The real Sicily is different than in books

June 26, 2011, 5:51 PM Italy time

A table in the living room in Taormina, Italy

There are two gates in Taormina that mark the city boundaries: Door Messina and Door Catania.  The city is a huge tourist town and it is easy to see who is here on vacation.  I am convinced now that people who say they have been to Italy are slightly full of shit.  These people who vacation here have not been to Italy; they have been to America in a different time zone.  They wake up and speak English with each other and then talk to Italian workers in English and the Italians who work at these tourist places speak English back.  They eat at restaurants meant for tourists and order pizza even when the pizza sucks there.  They take the wire way to the beaches and pay too much for coffee.  They think that all of the Italians are fashionable and marinara is tomato sauce.

But I get to see the real Italy, or at least, the real Sicily.  The Ambra family is ruled by women.  There are three sisters and one is married.  They own a jewelry shop in town and do not have cell phones.  Hermano, the youngest son is eight years old and Luciano is eleven.  Hermano likes to show me short cuts in town.  These short cuts involve hundreds of stairs, people’s backyards, and a million alley ways.  When they have plans to meet somewhere, they organize them beforehand, and then show up.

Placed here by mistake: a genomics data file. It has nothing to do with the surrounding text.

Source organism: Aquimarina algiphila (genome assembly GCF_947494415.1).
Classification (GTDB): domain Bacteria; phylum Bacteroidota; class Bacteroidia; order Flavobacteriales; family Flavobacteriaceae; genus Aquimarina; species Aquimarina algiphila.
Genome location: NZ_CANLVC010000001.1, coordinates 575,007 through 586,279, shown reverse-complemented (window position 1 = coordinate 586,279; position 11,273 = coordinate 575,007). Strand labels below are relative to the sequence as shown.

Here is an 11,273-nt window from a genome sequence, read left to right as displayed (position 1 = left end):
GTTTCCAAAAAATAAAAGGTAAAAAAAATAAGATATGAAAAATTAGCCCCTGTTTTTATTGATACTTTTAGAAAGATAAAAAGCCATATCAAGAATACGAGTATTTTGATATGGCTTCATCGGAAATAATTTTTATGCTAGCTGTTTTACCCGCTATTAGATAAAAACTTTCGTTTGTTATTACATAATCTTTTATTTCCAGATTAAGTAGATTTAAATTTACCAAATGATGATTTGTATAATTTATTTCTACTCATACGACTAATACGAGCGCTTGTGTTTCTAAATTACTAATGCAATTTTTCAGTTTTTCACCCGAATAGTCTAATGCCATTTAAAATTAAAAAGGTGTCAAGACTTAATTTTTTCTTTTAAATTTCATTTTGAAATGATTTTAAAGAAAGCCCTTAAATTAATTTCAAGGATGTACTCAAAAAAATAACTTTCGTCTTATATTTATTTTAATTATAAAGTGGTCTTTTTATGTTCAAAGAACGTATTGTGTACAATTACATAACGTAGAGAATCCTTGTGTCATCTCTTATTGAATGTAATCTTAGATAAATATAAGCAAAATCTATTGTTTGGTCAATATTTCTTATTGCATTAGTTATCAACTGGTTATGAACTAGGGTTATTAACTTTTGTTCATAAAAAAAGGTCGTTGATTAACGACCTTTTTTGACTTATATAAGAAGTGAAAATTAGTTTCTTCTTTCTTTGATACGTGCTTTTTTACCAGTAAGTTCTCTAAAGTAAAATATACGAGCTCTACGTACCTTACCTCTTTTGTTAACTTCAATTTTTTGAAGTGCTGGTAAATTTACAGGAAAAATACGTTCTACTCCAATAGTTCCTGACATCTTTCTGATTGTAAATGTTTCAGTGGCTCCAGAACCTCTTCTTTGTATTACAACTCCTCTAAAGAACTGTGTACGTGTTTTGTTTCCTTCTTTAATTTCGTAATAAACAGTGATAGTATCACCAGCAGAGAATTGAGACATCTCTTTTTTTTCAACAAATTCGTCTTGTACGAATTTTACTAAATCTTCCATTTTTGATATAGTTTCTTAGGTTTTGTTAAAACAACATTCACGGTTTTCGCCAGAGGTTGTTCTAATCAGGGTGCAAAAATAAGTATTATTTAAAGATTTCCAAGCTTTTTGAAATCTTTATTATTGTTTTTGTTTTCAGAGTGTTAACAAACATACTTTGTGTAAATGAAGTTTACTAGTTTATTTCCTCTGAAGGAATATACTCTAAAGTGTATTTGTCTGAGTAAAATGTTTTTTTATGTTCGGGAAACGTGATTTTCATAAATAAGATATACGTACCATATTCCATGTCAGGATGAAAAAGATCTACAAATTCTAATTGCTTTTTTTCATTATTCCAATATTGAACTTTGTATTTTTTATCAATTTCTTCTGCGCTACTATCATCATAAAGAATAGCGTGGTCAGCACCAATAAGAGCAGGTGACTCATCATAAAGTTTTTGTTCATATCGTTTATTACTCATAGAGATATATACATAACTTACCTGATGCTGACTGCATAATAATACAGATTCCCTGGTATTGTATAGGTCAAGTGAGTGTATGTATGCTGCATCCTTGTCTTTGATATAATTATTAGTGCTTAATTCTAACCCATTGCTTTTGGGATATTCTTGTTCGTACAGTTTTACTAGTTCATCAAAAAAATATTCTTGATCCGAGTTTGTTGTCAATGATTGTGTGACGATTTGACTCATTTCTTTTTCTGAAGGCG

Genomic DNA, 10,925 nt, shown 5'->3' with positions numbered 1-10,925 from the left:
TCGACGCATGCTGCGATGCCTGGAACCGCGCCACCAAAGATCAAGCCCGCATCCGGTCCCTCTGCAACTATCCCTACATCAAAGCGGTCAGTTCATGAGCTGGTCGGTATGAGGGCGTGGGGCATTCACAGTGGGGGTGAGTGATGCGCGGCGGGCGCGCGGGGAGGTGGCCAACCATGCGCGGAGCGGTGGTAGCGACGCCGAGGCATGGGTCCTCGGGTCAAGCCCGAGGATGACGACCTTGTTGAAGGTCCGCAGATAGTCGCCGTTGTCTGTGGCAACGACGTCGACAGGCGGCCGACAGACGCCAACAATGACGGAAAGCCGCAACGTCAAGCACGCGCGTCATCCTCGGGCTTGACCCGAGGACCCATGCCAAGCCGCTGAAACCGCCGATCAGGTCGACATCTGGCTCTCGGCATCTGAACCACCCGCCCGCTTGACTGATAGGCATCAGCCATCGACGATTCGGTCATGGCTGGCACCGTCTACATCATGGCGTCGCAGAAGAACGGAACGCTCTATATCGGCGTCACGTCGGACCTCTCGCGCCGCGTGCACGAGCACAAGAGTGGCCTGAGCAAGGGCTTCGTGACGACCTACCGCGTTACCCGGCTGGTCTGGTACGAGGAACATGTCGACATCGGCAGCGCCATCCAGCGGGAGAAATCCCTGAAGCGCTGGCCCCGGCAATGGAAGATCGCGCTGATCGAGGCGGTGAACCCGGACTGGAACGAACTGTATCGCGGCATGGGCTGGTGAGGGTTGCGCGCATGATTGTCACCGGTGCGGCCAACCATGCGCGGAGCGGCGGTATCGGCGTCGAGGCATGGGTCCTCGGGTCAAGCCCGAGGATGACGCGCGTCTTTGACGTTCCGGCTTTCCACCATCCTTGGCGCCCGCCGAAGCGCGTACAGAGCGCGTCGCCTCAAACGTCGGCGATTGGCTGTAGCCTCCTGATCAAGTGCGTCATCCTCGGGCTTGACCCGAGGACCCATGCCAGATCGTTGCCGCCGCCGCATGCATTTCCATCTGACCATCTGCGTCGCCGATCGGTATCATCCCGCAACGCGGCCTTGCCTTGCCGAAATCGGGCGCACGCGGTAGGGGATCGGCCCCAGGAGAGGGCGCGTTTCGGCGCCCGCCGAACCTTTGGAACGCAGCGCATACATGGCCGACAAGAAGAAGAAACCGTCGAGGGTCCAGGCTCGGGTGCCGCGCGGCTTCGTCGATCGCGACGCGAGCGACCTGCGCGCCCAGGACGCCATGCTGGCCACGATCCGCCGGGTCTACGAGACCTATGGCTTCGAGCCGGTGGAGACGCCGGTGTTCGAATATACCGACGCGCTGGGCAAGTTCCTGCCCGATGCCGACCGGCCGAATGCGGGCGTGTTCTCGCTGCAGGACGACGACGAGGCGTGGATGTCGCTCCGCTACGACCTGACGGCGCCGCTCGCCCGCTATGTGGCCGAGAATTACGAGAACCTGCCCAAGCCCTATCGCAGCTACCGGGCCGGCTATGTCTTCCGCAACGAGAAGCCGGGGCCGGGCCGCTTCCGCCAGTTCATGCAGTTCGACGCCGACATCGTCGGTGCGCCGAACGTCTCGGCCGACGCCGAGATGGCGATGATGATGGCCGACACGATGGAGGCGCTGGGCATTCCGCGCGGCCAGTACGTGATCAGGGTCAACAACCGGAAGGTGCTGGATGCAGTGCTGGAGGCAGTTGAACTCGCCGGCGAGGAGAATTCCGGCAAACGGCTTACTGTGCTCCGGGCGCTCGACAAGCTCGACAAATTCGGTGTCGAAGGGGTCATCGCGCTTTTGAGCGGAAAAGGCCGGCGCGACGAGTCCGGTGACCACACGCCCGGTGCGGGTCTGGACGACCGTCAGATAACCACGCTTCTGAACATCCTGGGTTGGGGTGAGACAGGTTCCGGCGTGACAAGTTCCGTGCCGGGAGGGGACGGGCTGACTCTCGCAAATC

They are planning a surprise birthday for the husband; I forget his name.  They organize who is bringing what food and have all combined money to buy him a computer.

This family does not have a computer.  We ride around on a motorcycle and take turns.  The mom will take me first and then go back and pick up Hermano and Luciano.  There is a crazy old lady who is friends with everyone.  The houses smell like the old Oakland house.  Being afraid of bugs is not an option: you walk through uncharted and unkept land every day.

The beach doesn’t have sand.  It has smooth tiny rocks.  Hermana (I don’t know if I am spelling her name right) jumped in immediately.  She is the most free and uninhibited person; an epitome of Sicily.  The water was way colder than it was in Pasteum and I stood at the bank.  Every time a wave came, my feet buried a little bit deeper.  The rocks do not have the same support as sand does.  Pretty soon I was off balance, practically falling over.  Hermana told me that there were rocks farther out and it was easier to stand.  Basically I could either keep falling or jump into the cold and get used to it.   Great metaphor right?  I thought so.

I feel different about the trip than most people who go abroad would because this is different than just exploring Italy.  This is being completely submerged into a completely different way of living, thinking, and communicating.

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